You may well be asking yourself just what exactly are the health benefits of apricots. Do we care, and if so, what real benefit can we derive from them. Well, for one thing, the flesh of apricots are a bounty of beta-carotene, and we can all do with this vital antioxidant. While this intense amber pigment is abundant in many fruits and vegetables and plays a significant role in your health and well-being, beta-carotene also converts to vitamin A.
You could say that the flesh of the fruit has a kind of healing power that will not only protect your eyes but protect your heart too. And we haven't even got to another critical aspect of the apricot, the pip. That also is said to have cancer healing powers.
The Burusho, also known as the Hunza people of Northen Pakistan grow apricots for a living, and the pips are used in other parts of the world to help in the control of various cancer preventions. Some health shops stock these pips. Having said that and should you want to purchase some, you shouldn't eat more than five pips a day as they contain small amounts of cyanide. Too much cyanide can be extremely dangerous and cause death. Some of the top men in Hitler's Reich could bear testament to this - or maybe they can't, as they all died from cyanide poisoning, even Hitler's mistress.
The idea that apricot pips used as a medical substitute date back to the 1920s when Dr Ernst Krebs put forth a theory that amygdalin, a compound found in apricot pips and converted to cyanide in the body could destroy cancer cells. Some thirty years later, his son reformulated the extract and named it Laetrile. By the 1970s, people with cancer who felt that they couldn't find any real answers for modern medicine were travelling to obscure clinics (mainly in Central America such as Mexico) and paying exorbitant prices for this new "miracle" cure. The film star Steve McQueen had tried this treatment in the late '70s but eventually died from a heart-related disease. So popular was Laetrile that at one time it was available in health food stores in 27 American states.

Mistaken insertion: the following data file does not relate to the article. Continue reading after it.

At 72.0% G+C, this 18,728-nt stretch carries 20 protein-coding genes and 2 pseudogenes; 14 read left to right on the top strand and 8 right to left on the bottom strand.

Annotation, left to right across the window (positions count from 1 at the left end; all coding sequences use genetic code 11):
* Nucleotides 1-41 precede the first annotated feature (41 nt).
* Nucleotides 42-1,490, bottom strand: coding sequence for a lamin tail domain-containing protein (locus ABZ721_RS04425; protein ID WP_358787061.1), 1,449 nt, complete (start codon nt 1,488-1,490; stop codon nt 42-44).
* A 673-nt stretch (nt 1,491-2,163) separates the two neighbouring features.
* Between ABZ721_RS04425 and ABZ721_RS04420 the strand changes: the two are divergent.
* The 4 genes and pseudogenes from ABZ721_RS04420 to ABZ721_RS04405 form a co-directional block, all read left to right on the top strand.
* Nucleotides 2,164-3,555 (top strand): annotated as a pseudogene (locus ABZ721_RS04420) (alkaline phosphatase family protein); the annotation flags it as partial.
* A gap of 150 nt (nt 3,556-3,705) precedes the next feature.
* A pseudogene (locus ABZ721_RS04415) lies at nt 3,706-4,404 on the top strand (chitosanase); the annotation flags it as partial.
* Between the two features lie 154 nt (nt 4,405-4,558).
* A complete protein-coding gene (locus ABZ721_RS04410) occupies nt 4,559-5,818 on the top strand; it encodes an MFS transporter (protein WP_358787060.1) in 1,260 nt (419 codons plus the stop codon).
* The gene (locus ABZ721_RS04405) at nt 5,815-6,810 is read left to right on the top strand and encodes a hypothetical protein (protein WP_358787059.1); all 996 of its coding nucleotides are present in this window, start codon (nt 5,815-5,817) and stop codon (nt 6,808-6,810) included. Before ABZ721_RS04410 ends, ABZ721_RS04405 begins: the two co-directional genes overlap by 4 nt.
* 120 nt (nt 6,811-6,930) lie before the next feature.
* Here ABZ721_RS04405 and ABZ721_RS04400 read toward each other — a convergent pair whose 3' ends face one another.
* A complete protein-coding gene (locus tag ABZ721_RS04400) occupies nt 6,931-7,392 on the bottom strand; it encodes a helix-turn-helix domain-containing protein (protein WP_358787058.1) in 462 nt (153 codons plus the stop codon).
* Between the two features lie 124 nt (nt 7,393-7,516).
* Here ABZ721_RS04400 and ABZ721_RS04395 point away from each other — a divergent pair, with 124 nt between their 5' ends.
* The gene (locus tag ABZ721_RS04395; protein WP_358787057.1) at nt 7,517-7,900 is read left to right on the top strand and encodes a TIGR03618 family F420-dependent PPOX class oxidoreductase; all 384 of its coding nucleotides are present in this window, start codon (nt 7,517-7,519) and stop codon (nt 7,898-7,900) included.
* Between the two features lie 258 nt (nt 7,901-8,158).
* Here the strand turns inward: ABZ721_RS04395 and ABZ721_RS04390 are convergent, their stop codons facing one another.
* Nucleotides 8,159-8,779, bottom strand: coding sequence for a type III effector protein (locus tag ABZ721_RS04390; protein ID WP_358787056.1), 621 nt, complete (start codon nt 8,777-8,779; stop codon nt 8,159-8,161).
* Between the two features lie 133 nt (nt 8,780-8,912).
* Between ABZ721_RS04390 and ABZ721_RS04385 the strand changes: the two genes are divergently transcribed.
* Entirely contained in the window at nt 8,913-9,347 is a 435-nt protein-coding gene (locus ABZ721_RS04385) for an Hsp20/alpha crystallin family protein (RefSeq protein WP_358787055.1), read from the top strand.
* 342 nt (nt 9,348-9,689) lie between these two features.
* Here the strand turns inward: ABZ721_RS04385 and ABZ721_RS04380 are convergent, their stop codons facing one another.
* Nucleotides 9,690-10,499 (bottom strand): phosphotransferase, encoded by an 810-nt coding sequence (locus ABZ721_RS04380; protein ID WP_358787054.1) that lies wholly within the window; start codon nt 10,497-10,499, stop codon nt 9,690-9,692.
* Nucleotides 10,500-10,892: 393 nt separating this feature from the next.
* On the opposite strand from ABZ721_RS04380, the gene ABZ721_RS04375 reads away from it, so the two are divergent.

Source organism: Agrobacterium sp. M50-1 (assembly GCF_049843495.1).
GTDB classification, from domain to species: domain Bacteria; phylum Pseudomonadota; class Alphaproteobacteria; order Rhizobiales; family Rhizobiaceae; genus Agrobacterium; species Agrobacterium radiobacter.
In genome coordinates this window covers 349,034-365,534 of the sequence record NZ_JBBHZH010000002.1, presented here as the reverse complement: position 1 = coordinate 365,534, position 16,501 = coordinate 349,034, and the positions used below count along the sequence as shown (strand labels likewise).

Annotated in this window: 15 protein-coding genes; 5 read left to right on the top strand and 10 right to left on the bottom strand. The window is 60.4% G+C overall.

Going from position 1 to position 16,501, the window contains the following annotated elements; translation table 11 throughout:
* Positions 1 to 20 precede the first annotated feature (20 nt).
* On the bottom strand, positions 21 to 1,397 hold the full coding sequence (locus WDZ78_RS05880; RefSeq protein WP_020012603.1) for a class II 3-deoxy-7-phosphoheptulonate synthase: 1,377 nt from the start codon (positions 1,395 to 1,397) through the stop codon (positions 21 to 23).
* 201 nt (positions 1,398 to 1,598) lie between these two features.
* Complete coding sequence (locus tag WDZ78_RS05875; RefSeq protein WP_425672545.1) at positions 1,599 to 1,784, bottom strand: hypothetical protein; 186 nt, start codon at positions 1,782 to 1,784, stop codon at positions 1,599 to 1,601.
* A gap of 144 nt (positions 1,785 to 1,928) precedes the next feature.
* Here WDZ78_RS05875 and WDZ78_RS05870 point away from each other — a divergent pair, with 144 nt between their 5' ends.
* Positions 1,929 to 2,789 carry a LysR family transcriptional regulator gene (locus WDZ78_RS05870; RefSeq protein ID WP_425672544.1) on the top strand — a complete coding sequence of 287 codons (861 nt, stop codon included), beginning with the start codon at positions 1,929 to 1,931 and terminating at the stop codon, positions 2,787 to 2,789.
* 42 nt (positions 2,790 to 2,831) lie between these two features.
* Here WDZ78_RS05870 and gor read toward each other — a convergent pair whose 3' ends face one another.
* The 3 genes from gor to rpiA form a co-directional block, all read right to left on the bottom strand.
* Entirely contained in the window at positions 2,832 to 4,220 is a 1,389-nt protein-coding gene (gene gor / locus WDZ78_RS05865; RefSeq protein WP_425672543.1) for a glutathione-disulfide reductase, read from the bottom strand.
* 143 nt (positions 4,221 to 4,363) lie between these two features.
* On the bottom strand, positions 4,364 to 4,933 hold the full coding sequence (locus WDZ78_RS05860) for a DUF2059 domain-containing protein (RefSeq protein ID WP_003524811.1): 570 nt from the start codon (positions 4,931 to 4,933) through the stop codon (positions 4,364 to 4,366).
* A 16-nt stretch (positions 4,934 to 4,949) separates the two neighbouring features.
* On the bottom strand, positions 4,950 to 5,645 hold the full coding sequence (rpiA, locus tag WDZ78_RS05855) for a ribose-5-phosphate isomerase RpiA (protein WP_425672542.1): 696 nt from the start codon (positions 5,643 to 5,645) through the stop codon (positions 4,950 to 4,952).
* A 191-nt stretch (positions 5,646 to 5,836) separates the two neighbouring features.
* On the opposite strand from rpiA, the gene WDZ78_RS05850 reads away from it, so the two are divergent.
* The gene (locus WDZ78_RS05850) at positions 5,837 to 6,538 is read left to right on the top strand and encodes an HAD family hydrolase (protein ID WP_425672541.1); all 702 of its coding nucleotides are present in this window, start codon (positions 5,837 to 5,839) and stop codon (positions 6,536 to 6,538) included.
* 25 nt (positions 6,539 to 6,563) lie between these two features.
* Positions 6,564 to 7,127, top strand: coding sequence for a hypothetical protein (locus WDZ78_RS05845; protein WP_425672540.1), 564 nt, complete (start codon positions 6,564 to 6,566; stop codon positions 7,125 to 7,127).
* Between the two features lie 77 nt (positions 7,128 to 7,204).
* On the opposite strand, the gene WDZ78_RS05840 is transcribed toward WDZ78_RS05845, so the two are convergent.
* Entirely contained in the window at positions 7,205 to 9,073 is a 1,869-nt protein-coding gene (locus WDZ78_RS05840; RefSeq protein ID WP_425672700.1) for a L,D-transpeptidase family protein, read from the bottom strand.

While I was studying the findings of Macrobiotics (A Zen Buddhist philosophy) wherein the yin and yang aspects of certain foods brought about elements of balance and harmony for a healthful lifestyle, I met a novelist and cancer sufferer. Who, after trying all the conventional medical treatments, flew to Mexico for the controversial Laetrile treatment. Sadly he passed away shortly after that. Laetrile is a bitter substance found in fruit pips such as apricots as well as some raw nuts, lima beans and sorghum. It makes hydrogen cyanide which is then changed into cyanide when absorbed by the body. Having said this, I think you may want to stick with just the flesh of the apricot.
Today, Laetrile cannot be legally sold in the USA, although it's readily available in Mexico and other countries. Does Laetrile work? According to "most" experts, the answer is an emphatic no. "They" also say that Laetrile is not only useless but also potentially fatal. A study at the Mayo Clinic in Rochester, Minnesota, found that Laetrile frequently caused nausea, vomiting, headaches and other symptoms of cyanide poisoning. They also say that Laetrile is dangerous for another reason, but some people depend on it instead of turning to a "safer" and more effective cancer therapy. Well, you can't blame all these cancer sufferers for trying because the safer and more effective cancer therapy certainly didn't work either and was also found to cause nausea, vomiting and who knows what else.